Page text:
Young Folks' History of England HTML version

22. Edward IV, A.D. 1461—1483
Though Edward IV. was made king, the wars of the Red and White Roses
were not over yet. Queen Margaret and her friends were always trying to get
help for poor King Henry. Edward had been so base and mean as to have him
led into London, with his feet tied together under his horse, while men struck
him on the face, and cried out, "Behold the traitor!" But Henry was meek,
patient, and gentle throughout; and, when shut up in the Tower, spent his
time in reading and praying, or playing with his little dog.
Queen Margaret and her son Edward were living with her father in France,
and she was always trying to have her husband set free, and brought back to
his throne. In the meantime, all England was exceedingly surprised to find
that Edward IV. had been secretly married to a beautiful lady named
Elizabeth Woodville—Lady Grey. Her first husband had been killed fighting for
Henry, and she had stood under an oak tree, when King Edward was passing,
to entreat that his lands might not be taken from her little boys. The king fell
in love with her and married her, but for a long time he was afraid to tell the
Earl of Warwick; and when he did, Warwick was greatly offended—and all the
more because Elizabeth's relations were proud and gay in their dress, and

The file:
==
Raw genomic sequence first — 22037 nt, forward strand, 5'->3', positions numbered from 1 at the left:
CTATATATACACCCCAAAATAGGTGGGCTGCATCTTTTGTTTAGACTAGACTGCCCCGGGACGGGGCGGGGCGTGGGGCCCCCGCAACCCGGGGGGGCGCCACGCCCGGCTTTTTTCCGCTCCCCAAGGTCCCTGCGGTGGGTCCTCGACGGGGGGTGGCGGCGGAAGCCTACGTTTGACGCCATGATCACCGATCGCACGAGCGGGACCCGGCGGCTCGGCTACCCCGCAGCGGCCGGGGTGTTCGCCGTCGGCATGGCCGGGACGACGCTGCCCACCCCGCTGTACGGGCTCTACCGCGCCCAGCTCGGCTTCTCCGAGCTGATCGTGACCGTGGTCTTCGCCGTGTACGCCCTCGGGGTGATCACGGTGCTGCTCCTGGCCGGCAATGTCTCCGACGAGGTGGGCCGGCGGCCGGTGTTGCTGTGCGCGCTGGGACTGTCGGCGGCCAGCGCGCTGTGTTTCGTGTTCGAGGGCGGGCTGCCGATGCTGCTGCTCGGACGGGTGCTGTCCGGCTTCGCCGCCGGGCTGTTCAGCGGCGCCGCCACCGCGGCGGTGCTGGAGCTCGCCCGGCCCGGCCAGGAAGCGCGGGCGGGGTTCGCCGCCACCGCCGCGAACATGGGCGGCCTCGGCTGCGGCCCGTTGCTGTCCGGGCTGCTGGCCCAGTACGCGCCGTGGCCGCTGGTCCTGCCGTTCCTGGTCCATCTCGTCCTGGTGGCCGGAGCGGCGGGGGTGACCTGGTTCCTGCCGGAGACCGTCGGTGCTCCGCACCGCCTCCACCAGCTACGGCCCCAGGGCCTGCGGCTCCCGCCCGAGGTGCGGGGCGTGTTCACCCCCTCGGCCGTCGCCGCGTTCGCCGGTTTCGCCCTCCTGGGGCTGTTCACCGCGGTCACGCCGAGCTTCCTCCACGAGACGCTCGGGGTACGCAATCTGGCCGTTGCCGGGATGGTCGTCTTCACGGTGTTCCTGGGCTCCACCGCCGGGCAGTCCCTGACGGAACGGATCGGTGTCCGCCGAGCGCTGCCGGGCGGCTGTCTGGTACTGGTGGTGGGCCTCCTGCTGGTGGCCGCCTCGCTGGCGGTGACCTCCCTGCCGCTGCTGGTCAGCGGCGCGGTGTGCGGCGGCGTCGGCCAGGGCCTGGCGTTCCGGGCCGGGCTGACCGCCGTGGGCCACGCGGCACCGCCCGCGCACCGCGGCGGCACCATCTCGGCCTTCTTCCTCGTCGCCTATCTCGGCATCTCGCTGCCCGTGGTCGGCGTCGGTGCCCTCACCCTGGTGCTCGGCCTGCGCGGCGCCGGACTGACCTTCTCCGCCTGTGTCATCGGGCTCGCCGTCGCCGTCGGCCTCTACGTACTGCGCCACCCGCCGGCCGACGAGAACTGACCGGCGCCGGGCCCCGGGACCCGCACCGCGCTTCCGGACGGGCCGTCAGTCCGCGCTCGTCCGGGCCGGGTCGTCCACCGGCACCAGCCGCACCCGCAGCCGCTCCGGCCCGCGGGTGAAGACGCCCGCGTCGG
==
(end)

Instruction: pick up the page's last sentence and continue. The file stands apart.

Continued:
tried to set themselves above all the old nobles. Warwick himself had no son,
but he had two daughters, whom he meant to marry to the king's two
brothers—George, Duke of Clarence, and Richard, Duke of Gloucester.
Edward thought this would make Warwick too powerful, and though he could
not prevent George from marrying Isabel Nevil, the eldest daughter, the
discontent grew so strong that Warwick persuaded George to fly with him,
turn against his own brother, and offer Queen Margaret their help! No wonder
Margaret did not trust them, and was very hard to persuade that Warwick
could mean well by her; but at last she consented, and gave her son
Edward—a fine lad of sixteen—to marry his daughter, Anne Nevil; after
which, Warwick—whom men began to call the king-maker— went back to
England with Clarence, to raise their men, while she was to follow with her
son and his young wife. Warwick came so suddenly that he took the Yorkists
at unawares. Edward had to flee for his life to Flanders, leaving his wife and
his babies to take shelter in Westminster Abbey—since no one durst take any
one out of that holy place—and poor Henry was taken out of prison and set
on the throne again. However, Edward soon got help in Flanders, where his
sister was married to the Duke of Burgundy. He came back again, gathered
his friends, and sent messages to his brother Clarence that he would forgive
him if he would desert the earl. No one ever had less faith or honor than
George of Clarence. He did desert Warwick, just as the battle of Barnet Heath
was beginning; and Warwick's king-making all ended, for he was killed, with
his brother and many others, in the battle.
And this was the first news that met Margaret when, after being long
hindered by foul weather, she landed at Plymouth. She would have done